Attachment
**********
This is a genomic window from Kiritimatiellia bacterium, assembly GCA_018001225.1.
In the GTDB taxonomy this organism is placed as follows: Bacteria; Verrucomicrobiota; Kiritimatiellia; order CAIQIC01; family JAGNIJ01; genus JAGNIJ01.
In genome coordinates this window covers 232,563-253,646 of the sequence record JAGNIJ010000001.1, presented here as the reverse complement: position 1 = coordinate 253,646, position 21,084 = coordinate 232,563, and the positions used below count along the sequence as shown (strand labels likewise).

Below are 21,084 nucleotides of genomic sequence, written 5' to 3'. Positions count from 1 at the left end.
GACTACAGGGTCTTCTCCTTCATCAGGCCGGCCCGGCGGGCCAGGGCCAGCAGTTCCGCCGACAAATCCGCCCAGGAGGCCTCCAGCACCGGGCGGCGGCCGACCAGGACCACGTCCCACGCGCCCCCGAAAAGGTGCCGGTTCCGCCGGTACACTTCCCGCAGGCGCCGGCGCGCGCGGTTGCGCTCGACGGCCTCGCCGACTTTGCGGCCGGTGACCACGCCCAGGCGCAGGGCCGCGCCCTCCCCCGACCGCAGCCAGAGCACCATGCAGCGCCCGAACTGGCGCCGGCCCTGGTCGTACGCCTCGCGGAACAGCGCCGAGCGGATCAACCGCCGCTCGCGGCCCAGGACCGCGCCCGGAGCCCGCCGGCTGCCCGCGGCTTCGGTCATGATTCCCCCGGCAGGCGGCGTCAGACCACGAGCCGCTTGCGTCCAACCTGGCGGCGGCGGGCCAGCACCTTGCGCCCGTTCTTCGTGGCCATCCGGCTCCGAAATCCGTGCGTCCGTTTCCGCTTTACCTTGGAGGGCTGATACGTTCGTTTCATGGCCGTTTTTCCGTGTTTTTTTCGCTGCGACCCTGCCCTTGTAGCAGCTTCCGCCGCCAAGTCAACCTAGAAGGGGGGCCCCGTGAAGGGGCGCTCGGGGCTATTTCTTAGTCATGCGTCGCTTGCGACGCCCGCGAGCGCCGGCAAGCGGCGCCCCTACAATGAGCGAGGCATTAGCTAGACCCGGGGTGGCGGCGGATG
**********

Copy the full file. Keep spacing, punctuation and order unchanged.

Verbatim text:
This is a genomic window from Kiritimatiellia bacterium, assembly GCA_018001225.1.
In the GTDB taxonomy this organism is placed as follows: Bacteria; Verrucomicrobiota; Kiritimatiellia; order CAIQIC01; family JAGNIJ01; genus JAGNIJ01.
In genome coordinates this window covers 232,563-253,646 of the sequence record JAGNIJ010000001.1, presented here as the reverse complement: position 1 = coordinate 253,646, position 21,084 = coordinate 232,563, and the positions used below count along the sequence as shown (strand labels likewise).

Below are 21,084 nucleotides of genomic sequence, written 5' to 3'. Positions count from 1 at the left end.
GACTACAGGGTCTTCTCCTTCATCAGGCCGGCCCGGCGGGCCAGGGCCAGCAGTTCCGCCGACAAATCCGCCCAGGAGGCCTCCAGCACCGGGCGGCGGCCGACCAGGACCACGTCCCACGCGCCCCCGAAAAGGTGCCGGTTCCGCCGGTACACTTCCCGCAGGCGCCGGCGCGCGCGGTTGCGCTCGACGGCCTCGCCGACTTTGCGGCCGGTGACCACGCCCAGGCGCAGGGCCGCGCCCTCCCCCGACCGCAGCCAGAGCACCATGCAGCGCCCGAACTGGCGCCGGCCCTGGTCGTACGCCTCGCGGAACAGCGCCGAGCGGATCAACCGCCGCTCGCGGCCCAGGACCGCGCCCGGAGCCCGCCGGCTGCCCGCGGCTTCGGTCATGATTCCCCCGGCAGGCGGCGTCAGACCACGAGCCGCTTGCGTCCAACCTGGCGGCGGCGGGCCAGCACCTTGCGCCCGTTCTTCGTGGCCATCCGGCTCCGAAATCCGTGCGTCCGTTTCCGCTTTACCTTGGAGGGCTGATACGTTCGTTTCATGGCCGTTTTTCCGTGTTTTTTTCGCTGCGACCCTGCCCTTGTAGCAGCTTCCGCCGCCAAGTCAACCTAGAAGGGGGGCCCCGTGAAGGGGCGCTCGGGGCTATTTCTTAGTCATGCGTCGCTTGCGACGCCCGCGAGCGCCGGCAAGCGGCGCCCCTACAATGAGCGAGGCATTAGCTAGACCCGGGGTGGCGGCGGATG